DOAÇÃO YOLANDA PENTEADO E FRANCISCO MATARAZZO SOBRINHO
Natureza Morta de Braque não se compõe apenas de vegetais, objetos ou animais, como comumente ocorre com as naturezas-mortas. Com características do Cubismo Sintético, a pintura insere-se na linguagem inicial dos pappiers collés. Ao pintar letras que depois serão coladas, que remetem a caracteres jornalísticos, junto a elementos naturais tradicionais, sua natureza morta ganha um outro, comum ao cotidiano do homem moderno: o jornal – que traz, na velocidade da era industrial, os últimos acontecimentos. Por outro lado, não deixa de conter em si o orgânico – a celulose -, que faz com que se incorpore ao quadro sem entrar em conflito com os outros itens, mas como um dado novo que a eles se soma. O preto, o acinzentado, os marrons, ocres, os tons amarelados remetem, desse modo, à terra: o vaso provém da cerâmica – o barro -, assim como o papel da madeira – a árvore – e, assim, os frutos e folhas. Todos se mesclam: as linhas se interseccionam levando à fusão dos elementos. O que se vê são dados, sugestões do que eles são. Ao se fundirem, confundem-se, lembrando sua mesma origem. São corpos independentes que, em sua coesão, revelam-se como sendo um só. E por serem independentes, ao mesmo tempo em que se interseccionam, esses elementos aparecem como fragmento, recorte do real, peças de um mosaico no qual o que se vê são também sugestões do que são, agora sob uma outra óptica.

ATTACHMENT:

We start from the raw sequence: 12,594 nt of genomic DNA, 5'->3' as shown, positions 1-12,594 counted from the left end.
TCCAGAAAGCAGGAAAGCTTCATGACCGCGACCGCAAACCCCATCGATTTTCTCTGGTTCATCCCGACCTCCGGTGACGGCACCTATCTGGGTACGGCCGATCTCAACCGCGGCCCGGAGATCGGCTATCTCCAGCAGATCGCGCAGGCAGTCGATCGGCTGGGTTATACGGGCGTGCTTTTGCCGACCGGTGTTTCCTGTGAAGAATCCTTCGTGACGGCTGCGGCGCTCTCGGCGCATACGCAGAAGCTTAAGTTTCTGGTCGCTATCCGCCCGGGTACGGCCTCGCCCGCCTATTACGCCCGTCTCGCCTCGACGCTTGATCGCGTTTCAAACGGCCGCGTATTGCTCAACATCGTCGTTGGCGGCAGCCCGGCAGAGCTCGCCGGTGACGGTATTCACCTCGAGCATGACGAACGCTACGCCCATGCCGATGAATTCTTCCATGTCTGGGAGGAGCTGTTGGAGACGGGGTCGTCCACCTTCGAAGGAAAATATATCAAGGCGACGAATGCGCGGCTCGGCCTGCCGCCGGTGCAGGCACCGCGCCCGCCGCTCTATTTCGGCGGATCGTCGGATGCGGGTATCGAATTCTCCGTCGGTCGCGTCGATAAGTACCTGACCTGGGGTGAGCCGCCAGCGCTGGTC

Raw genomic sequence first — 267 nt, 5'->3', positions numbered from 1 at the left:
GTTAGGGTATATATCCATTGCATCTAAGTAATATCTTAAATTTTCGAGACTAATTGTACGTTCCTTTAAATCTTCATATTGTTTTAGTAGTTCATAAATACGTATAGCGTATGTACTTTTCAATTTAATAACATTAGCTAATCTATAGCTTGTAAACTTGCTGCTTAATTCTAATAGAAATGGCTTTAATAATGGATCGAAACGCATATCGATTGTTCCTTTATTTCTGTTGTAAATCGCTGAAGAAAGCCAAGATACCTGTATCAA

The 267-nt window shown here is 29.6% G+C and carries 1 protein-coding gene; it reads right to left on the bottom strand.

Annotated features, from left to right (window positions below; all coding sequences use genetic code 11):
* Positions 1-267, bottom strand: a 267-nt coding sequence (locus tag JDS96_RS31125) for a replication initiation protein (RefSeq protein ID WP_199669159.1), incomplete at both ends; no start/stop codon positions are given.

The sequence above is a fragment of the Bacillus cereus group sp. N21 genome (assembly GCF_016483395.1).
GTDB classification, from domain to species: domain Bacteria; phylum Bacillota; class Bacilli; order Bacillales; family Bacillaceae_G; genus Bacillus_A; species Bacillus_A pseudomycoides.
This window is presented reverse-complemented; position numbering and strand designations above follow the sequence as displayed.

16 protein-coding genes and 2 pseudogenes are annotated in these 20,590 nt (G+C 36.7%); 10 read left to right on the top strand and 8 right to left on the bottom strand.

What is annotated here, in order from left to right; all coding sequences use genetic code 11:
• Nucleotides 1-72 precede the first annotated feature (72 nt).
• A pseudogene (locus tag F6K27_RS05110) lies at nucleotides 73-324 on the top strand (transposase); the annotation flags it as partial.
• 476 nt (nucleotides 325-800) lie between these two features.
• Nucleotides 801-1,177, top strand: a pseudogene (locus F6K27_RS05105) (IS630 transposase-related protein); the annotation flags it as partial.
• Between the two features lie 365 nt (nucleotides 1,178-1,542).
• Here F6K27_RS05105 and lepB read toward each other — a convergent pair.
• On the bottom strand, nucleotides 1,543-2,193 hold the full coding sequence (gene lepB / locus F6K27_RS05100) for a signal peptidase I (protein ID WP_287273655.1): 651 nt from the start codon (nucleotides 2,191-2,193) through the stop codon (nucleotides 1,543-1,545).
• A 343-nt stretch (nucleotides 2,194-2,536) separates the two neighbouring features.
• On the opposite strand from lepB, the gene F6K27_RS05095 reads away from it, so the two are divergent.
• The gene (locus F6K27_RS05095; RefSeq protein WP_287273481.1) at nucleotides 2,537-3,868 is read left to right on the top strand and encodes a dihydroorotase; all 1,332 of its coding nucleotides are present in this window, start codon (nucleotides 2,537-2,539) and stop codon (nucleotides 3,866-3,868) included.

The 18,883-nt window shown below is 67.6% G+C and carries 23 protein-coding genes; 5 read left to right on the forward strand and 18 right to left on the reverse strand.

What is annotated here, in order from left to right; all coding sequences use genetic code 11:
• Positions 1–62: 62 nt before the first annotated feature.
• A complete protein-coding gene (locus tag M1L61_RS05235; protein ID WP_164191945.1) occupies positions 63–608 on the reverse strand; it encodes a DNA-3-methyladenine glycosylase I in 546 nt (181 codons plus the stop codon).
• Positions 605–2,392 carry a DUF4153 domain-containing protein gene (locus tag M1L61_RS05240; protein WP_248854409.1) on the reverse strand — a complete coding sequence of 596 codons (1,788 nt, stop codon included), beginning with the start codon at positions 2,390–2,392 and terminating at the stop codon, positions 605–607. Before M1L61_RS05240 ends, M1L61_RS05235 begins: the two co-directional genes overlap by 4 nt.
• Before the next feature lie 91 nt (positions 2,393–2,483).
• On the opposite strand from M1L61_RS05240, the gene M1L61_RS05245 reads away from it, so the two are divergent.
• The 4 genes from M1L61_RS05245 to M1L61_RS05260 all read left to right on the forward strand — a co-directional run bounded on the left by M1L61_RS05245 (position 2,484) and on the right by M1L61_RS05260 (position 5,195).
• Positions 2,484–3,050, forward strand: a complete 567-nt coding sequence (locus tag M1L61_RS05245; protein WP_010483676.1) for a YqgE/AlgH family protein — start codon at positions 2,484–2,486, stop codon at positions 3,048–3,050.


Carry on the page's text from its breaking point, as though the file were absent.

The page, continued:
Braque2
Braque4
Braque 5
http://www.mac.usp.br/mac/templates/projetos/seculoxx/modulo1/construtivismo/cubismo/braque/obras.html

Caravaggio

Judith-and-Holofernes,-1599

Caravaggio was born in Milan, where his father, Fermo Merisi, was a household administrator and architect-decorator to the Marchese of Caravaggio. His mother, Lucia Aratori, came from a propertied family of the same district. In 1576 the family moved to Caravaggio to escape a plague which ravaged Milan. Caravaggio’s father died there in 1577 and his mother in 1584. It is assumed that the artist grew up in Caravaggio, but his family kept up connections with the Sforza and with the powerful Colonna family, who were allied by marriage with the Sforzas, and destined to play a major role later in Caravaggio’s life.

In 1584 he was apprenticed for four years to the Lombard painter Simone Peterzano, described in the contract of apprenticeship as a pupil of Titian. Caravaggio appears to have stayed in the Milan-Caravaggio area after his apprenticeship ended, but it is possible that he visited Venice and saw the works of Giorgione, whom Federico Zuccaro later accused him of imitating, and Titian. He would also have become familiar with the art treasures of Milan, including Leonardo da Vinci’s Last Supper, and with the regional Lombard art, a style which valued simplicity and attention to naturalistic detail and was closer to the naturalism of Germany than to the stylised formality and grandeur of Roman Mannerism.

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http://www.caravaggio-foundation.org/biography.html